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Social Media: The War For Authenticity, Part 1
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Social Media: The War For Authenticity, Part 1 - Executive Leadership Articles

Social Media: The War For Authenticity, Part 1

Executive Leadership Articles

Social Media: The War For Authenticity, Part 1

It’s sort of a funny story

Several years ago, an up-and-coming stand-up comic working in California discovered the power of social networking in growing his fan base. He spent daylight hours telling his Myspace friends about each evening’s performances, interacting directly with people who were already interested in his work. At night, before his sets, he’d meet these online friends lined up outside the clubs, or mingle with them in the audience. His reputation as a storytelling comedian grew, and as his fans shared clips with their friends, his friends list also grew, and he continued to interact personally with these new followers.

Soon he was headlining national tours and starring in movies. His appeal was mostly to teens and twenty-somethings, but while older demographics scratched their heads at his popularity, the comedian had found his audience, practically one person at a time.

A place for spam spam spam friends and spam

His story isn’t unique, and it has been told of independent musicians and other content-producers as well. Myspace started out as “a place for friends,” and hard-working audience-seekers used the platform’s features to find their fans. At its best, Myspace was a new channel for content discovery. For fans, it was an eye-opening revelation: the traditional channels may have seemed fine all this time, but they were clearly flawed (or, less generously, they were small-minded) because they had failed to connect all these great artists with all these eager consumers.

As always happens, when these success stories were told, others jumped on. Some followed the newly established model, taking advantage of Myspace’s capacity for authentic engagement. Others, of course, found shortcuts, turning features into increasingly annoying tools for spam. The problem grew until the Myspace experience was similar to the email experience before there were spam filters. We had to wade through too much unsolicited solicitation to find real engagement, so most of us gave up.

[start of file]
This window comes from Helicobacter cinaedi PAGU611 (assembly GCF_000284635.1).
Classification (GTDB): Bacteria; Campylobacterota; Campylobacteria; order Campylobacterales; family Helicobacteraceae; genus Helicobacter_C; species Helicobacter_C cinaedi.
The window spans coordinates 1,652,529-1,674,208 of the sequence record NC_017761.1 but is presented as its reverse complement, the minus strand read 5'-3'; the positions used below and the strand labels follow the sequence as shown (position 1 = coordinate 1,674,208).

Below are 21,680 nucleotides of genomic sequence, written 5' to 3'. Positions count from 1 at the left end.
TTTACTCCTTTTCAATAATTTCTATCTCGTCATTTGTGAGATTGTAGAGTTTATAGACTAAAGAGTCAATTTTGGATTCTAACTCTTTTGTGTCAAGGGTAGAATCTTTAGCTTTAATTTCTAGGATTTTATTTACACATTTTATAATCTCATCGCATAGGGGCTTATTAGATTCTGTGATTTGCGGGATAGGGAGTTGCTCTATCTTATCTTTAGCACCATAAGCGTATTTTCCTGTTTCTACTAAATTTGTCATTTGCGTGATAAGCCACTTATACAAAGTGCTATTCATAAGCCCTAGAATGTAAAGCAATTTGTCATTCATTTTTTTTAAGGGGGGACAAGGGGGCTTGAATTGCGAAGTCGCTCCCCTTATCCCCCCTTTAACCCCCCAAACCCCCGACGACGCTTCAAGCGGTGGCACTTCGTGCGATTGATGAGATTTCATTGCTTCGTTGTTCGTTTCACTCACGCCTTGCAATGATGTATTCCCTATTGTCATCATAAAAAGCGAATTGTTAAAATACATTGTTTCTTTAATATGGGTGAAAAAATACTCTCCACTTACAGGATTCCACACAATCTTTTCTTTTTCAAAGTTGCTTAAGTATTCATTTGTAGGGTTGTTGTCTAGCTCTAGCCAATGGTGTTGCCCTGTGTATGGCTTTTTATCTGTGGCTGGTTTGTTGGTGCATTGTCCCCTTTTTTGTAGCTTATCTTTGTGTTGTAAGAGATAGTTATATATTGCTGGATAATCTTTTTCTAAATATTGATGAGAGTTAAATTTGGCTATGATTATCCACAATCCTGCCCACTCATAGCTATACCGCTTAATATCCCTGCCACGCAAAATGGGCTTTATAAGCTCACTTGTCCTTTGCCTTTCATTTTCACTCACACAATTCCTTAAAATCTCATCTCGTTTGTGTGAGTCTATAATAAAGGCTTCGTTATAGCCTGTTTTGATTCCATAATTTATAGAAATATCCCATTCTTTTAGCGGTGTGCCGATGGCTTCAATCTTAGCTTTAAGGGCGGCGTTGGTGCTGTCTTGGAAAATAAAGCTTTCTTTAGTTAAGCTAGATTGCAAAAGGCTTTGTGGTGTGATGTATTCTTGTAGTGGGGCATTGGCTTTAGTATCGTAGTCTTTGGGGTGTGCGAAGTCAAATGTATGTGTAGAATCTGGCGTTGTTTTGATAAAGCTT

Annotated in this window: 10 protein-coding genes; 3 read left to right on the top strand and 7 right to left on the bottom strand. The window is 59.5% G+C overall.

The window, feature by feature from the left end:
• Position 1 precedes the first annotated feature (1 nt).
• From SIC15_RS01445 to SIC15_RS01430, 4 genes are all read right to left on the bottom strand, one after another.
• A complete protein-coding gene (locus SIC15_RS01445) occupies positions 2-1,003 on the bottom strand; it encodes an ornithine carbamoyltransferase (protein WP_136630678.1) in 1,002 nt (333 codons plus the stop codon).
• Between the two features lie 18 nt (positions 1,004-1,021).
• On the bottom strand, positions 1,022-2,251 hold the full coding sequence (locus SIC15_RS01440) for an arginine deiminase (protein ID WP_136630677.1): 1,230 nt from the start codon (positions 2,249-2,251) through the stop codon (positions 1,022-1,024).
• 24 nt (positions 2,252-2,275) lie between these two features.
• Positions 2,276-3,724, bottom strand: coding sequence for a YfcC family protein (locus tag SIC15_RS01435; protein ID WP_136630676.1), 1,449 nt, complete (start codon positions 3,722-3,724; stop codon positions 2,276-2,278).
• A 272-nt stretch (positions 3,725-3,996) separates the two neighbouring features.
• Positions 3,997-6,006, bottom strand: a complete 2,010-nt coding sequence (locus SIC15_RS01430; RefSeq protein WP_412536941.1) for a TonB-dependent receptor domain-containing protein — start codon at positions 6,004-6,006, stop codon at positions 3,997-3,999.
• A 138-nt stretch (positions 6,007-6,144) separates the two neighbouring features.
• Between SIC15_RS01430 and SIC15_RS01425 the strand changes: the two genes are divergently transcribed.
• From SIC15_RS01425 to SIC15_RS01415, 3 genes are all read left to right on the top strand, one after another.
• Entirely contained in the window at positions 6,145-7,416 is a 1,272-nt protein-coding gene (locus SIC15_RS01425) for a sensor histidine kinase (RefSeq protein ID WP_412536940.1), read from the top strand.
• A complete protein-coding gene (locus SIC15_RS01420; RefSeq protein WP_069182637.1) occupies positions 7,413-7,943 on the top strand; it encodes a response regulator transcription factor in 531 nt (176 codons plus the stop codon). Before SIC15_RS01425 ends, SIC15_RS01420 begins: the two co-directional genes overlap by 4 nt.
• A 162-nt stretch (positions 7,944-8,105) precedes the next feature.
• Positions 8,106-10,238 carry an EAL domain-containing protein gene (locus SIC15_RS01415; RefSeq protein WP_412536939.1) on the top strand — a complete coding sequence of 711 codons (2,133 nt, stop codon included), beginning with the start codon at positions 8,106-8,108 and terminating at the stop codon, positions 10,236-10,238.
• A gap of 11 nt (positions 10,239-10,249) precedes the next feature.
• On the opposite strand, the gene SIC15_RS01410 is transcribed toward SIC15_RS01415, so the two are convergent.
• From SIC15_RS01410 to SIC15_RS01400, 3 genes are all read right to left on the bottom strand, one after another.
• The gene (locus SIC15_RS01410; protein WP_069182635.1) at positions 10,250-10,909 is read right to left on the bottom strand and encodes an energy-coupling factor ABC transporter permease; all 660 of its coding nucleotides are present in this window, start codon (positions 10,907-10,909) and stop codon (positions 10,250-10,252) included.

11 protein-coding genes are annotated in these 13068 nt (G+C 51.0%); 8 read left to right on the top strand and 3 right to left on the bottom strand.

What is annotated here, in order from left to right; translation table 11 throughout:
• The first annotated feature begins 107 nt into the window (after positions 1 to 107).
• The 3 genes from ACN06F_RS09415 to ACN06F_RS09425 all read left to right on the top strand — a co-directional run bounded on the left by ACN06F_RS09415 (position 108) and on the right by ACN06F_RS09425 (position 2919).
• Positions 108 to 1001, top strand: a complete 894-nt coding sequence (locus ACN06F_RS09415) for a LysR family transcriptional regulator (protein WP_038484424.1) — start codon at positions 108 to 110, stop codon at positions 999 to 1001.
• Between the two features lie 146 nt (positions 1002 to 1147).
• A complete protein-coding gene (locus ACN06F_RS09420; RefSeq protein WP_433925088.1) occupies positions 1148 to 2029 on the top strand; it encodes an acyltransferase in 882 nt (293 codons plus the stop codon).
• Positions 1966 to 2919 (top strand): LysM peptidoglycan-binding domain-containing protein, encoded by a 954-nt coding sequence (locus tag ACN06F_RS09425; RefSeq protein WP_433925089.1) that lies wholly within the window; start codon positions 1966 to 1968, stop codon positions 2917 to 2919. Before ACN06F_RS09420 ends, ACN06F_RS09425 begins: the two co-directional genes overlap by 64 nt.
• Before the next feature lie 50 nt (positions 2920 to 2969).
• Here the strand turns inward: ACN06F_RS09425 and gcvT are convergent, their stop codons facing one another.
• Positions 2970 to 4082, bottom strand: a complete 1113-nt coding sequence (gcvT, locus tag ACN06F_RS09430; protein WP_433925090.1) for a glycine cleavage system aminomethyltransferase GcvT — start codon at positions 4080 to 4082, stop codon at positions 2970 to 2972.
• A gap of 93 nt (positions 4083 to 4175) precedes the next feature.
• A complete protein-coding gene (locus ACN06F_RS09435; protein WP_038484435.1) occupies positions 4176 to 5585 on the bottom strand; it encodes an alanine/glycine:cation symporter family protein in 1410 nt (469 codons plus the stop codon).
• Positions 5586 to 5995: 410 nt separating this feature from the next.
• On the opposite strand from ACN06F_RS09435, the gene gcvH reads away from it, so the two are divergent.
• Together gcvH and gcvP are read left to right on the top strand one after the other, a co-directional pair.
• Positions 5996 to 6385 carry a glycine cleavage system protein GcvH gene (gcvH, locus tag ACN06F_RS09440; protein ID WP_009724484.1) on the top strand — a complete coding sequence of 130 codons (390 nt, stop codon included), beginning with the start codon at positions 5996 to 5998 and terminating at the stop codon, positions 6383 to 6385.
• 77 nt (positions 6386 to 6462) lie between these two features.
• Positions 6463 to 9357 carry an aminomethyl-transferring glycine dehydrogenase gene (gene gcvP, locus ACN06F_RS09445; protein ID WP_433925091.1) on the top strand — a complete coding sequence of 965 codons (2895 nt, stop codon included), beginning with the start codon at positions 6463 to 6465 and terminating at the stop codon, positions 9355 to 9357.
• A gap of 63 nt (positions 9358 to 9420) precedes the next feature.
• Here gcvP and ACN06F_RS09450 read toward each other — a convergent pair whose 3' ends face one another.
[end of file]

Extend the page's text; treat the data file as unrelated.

Bot-toming out

In the end, it wasn’t Facebook who killed Myspace. It was Myspace who killed Myspace. What had been a joyful way to interact with people around the world, regular people like us and brilliant creators looking for regular people like us, became an awkward stumble into a multi-level marketers convention, or the Thanksgiving dinner where all the guests have special opportunities to make us healthy and let us buy new cars.

It’s happened with Facebook, Instagram, and Twitter as well, but these platforms, after a bit of highly publicized stumbling involving American elections, are trying to correct the trend. Each has recently announced a crackdown on fake accounts, fake comments, fake likes, and monetary exploitation of social capital. The language in their press releases underlines the bigger, real-world motivations: social responsibility and meaningful avenues for advertisers. Far less discussed are the user experience and the very basic reasons social media as a concept became the virtual gathering places they could and should be.

The stand-up comedian’s story can still be told today, but we’ve become cynical and wary, so the climb is steeper for both the discoverer and the discoverable. How might the social media platforms tap back into feelings of community, authenticity, and engagement while still making money? Instagram’s recently announced revamping of its profile pages is a start. The redesign hasn’t rolled out yet, but we’ll take a look in part 2 of this series at what it might mean for how we think of ourselves and each other in these places for friends and whoever.

 

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Social Media: The War For Authenticity, Part 1 - Executive Leadership Articles

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